The recipe is written for a quarter sheet pan, but you can certainly double it for a half sheet pan too.
Potato & Rosemary Focaccia Bread
Authentic focaccia bread topped with multi-colored potatoes and fresh rosemary; but, when it comes to toppings, the sky is the limit.
- 1 tablespoon active dry yeast
- 3/4 cup lukewarm water (90-100 degrees F)
- 2 cups (9.5 ounces) 00 flour or an equivalent weight of all purpose flour
- 1/4 cup olive oil, plus more as needed for preparation
- 2 teaspoons honey
- 1 1/2 teaspoons kosher salt
- 8 ounces small multicolored potatoes, thinly sliced
- fresh rosemary, leaves removed from stem
- coarse flake sea salt, for finishing
- In a small bowl, whisk yeast into lukewarm water until dissolved and frothy (if your yeast doesn’t fully dissolve or get frothy, that means it is dead; throw it out and get fresh yeast).
- In the bowl of your stand mixer, combine flour, olive oil, and honey. Add yeast and mix with the paddle attachment until just incorporated; add salt, then switch to the dough hook and knead on low speed for 5 minutes or until smooth and still slightly tacky. Turn out dough onto a lightly floured surface and knead once or twice, forming dough into a smooth ball.
- Pour a glug or two of olive oil into the mixing bowl and roll dough ball in the oil until coated. Cover lightly with plastic wrap or a clean kitchen towel and let rest in a warm place for 30 minutes until noticeably puffed.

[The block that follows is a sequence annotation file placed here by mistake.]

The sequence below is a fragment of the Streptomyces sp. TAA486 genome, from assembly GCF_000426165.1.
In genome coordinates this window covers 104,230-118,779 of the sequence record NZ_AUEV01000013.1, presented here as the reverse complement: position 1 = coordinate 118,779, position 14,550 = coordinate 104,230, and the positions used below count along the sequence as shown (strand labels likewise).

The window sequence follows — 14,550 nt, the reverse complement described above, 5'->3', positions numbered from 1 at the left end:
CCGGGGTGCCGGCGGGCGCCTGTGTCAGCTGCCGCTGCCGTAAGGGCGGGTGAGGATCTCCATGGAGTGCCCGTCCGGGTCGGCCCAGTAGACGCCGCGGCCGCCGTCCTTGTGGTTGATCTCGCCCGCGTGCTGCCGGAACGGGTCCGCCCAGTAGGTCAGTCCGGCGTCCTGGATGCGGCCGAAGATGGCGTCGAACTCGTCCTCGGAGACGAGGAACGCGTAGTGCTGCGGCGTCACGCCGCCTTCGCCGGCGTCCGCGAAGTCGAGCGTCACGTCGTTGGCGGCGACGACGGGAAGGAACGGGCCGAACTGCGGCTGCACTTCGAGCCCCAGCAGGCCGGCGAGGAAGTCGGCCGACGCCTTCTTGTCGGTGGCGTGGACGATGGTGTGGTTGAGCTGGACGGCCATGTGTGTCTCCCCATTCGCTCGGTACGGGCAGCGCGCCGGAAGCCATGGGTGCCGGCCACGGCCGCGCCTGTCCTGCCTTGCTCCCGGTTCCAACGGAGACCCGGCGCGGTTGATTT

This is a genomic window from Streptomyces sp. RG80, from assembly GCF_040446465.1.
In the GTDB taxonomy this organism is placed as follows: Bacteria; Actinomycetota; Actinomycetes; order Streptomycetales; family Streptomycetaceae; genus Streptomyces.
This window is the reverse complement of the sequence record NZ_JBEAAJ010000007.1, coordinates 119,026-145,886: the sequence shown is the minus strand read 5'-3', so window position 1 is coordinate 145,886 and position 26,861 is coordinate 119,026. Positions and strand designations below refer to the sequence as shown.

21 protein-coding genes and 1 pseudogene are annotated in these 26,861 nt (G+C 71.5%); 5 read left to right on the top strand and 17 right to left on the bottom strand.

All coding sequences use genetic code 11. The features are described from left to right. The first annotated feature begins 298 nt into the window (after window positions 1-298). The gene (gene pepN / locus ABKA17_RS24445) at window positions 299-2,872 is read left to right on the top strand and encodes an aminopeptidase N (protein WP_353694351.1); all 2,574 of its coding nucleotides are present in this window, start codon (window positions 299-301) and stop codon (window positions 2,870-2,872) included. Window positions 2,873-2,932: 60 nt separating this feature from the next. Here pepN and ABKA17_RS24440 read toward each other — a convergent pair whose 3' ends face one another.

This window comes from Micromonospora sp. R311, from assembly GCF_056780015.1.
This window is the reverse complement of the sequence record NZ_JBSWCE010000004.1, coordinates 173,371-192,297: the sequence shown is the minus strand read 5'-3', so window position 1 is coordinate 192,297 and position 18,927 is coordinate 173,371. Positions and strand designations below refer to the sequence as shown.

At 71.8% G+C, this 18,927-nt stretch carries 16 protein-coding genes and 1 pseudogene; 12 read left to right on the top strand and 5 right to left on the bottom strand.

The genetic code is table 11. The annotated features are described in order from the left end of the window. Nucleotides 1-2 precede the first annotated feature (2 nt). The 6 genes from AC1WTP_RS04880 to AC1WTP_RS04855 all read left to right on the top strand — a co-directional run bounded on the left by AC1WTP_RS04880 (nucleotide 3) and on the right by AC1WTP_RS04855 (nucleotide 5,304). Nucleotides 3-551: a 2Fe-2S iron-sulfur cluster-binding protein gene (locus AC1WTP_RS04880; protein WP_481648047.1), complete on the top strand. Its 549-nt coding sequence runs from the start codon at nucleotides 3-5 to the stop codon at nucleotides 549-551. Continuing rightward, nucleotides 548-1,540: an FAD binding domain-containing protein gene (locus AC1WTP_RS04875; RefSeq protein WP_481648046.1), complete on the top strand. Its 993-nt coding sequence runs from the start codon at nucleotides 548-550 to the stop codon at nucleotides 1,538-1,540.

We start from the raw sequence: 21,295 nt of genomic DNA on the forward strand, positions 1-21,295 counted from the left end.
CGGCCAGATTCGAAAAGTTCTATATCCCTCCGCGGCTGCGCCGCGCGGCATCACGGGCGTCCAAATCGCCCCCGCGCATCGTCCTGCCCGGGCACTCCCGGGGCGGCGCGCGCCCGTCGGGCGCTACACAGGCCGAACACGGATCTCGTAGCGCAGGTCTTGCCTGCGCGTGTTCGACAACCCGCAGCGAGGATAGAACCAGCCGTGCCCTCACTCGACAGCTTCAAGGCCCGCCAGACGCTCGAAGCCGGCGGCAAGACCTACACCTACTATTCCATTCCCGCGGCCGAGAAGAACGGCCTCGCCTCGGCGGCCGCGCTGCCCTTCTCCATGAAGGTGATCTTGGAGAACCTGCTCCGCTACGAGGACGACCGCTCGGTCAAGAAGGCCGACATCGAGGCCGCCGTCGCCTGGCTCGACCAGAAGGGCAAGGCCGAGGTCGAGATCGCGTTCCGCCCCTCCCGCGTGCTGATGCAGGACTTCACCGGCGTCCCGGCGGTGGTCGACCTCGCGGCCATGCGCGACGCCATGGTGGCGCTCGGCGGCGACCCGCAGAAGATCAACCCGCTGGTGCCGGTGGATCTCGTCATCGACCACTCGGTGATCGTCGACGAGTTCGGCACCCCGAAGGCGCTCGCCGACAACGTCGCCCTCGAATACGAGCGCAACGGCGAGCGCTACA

- Generously oil a non-stick quarter sheet pan. Turn out dough onto pan and press out into a rectangle. Fold in half lengthwise, then fold in half crosswise, then fold in half once more to form a rectangle. Turn 90º so long side of rectangle is parallel to the long side of the sheet pan. Cover loosely with plastic wrap and set in a warm place to rise until doubled in size, about 1 hour.
- Preheat oven to 400 degrees F.
- Remove plastic wrap, then press out dough once again to fill the entire sheet pan at an even thickness. Poke your fingers down into the dough to form indentations, pressing out your fingers and moving your hands to tear up the dough a little bit (no need to be gentle with this, you want the craggy texture and it’s ok if you tear holes clear thorough the dough). Drizzle generously with a few tablespoons of olive oil, spreading the oil out with your hands to fairly evenly coat the surface of the dough.
- In a bowl, drizzle potato slices with a few glugs of olive oil and toss to coat; arrange slices over top of dough, then sprinkle with rosemary and a generous pinch or two of coarse sea salt. Loosely cover and let rest for about 30 minutes until slightly puffed and oven is thoroughly preheated.
- Bake focaccia for 20 to 25 minutes or until top is light golden brown and the bread sounds hollow when tapped. Remove from oven and let cool for 10 minutes before lifting from pan and slicing into pieces; serve warm.
This recipe was originally created in partnership with KitchenAid®. All opinions are my own.